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Eager holiday shoppers spent 30 percent more on Cyber Monday this year than they did in 2011, a report from IBM Corp. states. Perhaps no local online retailer felt that impact more than Crazy Dog T-Shirts Inc.
Crazy Dog, which sells novelty, custom and licensed T-shirts and Halloween costumes, set a single-day sales record for orders on Cyber Monday this week. Overall, from Black Friday through Cyber Monday, the company packaged nearly 7,000 orders, up from 1,200 a year ago.
The growth this holiday shopping season falls in line with what Crazy Dog has been doing all year. In 2010, the company logged gross revenues of $2 million. Though company officials would not disclose sales figures for 2011 or 2012, they said 2011 represented a record year in sales and 2012 sales are on pace to be 500 percent to 600 percent higher.
"I feel like out of any year we've been in operation, this has been the breakout year," said William Kingston, CEO of Crazy Dog. "We've diversified the business so much that even if one area of our company is struggling, the other areas would be able to carry things."
Kingston, 29, founded Crazy Dog in 2004 while attending Ithaca College. Gross revenue has at least doubled every year since 2006, he said.
The Rochester company traditionally has seen a significant dip in sales between Halloween and the Christmas shopping season. However, this year has been different.
To keep up with increasing orders, Crazy Dog has added five full-time and two part-time employees in the last six months. The company now employs 15 people, nearly twice as many as two years ago.
It recently rebranded itself with a new logo to accompany its new website design, which Kingston said is sleeker and more user-friendly. The company also has started using Magento Inc.'s advanced e-commerce application for more efficient order processing, joining major retailers such as Nike Inc., Zumiez Inc. and OfficeMax Inc.
Peter Borrelli, who handles marketing and communications for Crazy Dog, said the Web rebranding is part of the company's efforts to boost its Web presence. During the past year, Crazy Dog has made more of its products available on websites such as Amazon.com, Etsy.com, Buy.com and eBay.com, driving up sales and brand awareness.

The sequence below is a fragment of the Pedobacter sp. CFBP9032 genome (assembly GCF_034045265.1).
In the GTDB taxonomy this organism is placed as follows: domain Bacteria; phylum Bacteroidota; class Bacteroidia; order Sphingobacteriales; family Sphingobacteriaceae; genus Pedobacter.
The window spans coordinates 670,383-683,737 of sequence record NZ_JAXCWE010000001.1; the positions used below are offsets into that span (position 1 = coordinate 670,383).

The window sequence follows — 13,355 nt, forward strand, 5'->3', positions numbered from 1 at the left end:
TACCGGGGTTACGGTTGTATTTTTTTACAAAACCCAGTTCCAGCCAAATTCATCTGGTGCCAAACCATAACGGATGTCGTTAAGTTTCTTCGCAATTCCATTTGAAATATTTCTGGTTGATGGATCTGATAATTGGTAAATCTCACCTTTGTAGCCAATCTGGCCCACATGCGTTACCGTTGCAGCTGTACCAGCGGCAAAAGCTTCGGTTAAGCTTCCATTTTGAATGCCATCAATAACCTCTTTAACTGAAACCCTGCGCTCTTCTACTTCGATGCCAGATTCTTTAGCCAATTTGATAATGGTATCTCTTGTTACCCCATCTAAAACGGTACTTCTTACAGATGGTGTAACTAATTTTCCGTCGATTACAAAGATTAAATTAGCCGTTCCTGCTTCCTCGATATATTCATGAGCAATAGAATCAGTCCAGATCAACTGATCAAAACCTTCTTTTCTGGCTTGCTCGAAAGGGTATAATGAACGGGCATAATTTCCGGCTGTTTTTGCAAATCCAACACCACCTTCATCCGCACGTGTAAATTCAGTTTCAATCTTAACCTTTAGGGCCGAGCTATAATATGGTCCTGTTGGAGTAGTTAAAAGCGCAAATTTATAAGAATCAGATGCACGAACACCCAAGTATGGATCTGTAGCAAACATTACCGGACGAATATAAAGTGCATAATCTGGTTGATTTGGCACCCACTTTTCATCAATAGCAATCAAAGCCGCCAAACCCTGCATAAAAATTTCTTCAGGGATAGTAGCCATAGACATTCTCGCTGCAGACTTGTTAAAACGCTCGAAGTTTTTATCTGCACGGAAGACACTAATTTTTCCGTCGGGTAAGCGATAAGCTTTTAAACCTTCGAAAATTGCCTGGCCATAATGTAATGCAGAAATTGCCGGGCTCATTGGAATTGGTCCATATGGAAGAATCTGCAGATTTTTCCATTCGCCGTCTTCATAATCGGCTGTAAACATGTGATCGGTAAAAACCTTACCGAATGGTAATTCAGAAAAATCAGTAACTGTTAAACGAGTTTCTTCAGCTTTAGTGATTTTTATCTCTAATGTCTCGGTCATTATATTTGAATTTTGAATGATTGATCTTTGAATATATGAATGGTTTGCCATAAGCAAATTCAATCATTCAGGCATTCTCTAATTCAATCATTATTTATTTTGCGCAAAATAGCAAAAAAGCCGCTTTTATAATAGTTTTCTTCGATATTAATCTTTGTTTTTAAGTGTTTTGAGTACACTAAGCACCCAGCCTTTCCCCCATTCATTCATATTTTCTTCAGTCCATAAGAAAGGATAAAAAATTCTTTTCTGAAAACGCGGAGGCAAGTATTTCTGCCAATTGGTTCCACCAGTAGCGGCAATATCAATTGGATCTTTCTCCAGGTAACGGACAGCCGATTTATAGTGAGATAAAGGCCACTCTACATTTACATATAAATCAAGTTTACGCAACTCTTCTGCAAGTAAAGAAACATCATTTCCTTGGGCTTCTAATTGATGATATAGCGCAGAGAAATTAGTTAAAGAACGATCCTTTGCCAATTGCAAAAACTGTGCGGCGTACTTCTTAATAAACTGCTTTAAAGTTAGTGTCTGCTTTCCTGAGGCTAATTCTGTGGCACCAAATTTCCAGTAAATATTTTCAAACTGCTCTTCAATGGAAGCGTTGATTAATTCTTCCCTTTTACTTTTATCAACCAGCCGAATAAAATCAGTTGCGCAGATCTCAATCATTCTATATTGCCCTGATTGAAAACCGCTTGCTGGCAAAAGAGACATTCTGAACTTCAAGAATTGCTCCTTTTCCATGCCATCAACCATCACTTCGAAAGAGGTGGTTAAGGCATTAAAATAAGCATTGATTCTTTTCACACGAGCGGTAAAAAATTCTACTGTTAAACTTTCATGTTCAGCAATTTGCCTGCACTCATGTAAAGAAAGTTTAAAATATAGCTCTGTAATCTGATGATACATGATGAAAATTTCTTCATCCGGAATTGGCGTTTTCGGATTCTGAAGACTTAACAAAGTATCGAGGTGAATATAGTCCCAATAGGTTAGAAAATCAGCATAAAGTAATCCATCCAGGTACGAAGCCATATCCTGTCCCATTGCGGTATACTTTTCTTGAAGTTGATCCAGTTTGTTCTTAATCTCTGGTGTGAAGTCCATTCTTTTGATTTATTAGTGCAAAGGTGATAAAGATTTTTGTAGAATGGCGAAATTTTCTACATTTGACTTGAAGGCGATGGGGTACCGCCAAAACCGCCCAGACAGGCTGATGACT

"In addition to the organic growth of the website, our efforts to expand our presence all over the Web have served us very well," Borelli said. "We've tried to get on any online marketplace we think is worth our time. Now it's gotten to the point where we literally can't print the orders fast enough."
Crazy Dog also has maintained its focus on social media, he said. The company has more than 25,000 likes on its Facebook page and more than 5,500 followers on Twitter.
Bill Tancer, head of global research at Experian Marketing Services, part of Experian Information Solutions Inc., said the use of social media by both in-person and online retailers, such as Crazy Dog, has been an important factor in the record holiday shopping season this year.
"Marketers have looked to maximize their interaction with holiday shoppers by focusing on providing a personalized and dynamic customer experience in order to remain relevant," he said. "Whether it's a small business or major retailer, implementing a loyalty program or a promotion that can be easily accessed on a mobile device or laptop has given stores additional possibilities to engage consumers this season."
Crazy Dog also has used social media to promote the fastest-growing segment of its company, custom printing. Kingston said Crazy Dog's custom printing business was almost nonexistent three years ago. However, during the past year, the company has seen an increase in large orders from local companies such as the Rochester Amerks, Genesee Brewing Co. and the Hochstein School of Music and Dance.
Borrelli said the increase in custom printing and T-shirt sales may be a sign that economic recovery is gaining steam.
"I have a lot of relationships with other T-shirt companies that are at a similar level," he said. "In talking with them, I feel like shoppers are coming out of the recession. Overall, there's a general comfort with shoppers who seem less and less apprehensive about spending the extra buck."
Borrelli's observations were supported by the data from this year's biggest holiday shopping weekend. The National Retail Federation reported that a record 247 million shoppers spent $59 billion at stores and online retailers over the Thanksgiving weekend, up 13 percent from 2011.
While that weekend is the biggest time of year for Crazy Dog, Kingston said the business has gotten to a point where it is flourishing year-round.
"We're not seeing those peaks and valleys throughout the year anymore," he said. "The business keeps on rolling. I don't see a limit to where we can go. Who knows? Maybe we'll become the Google of T-shirts."
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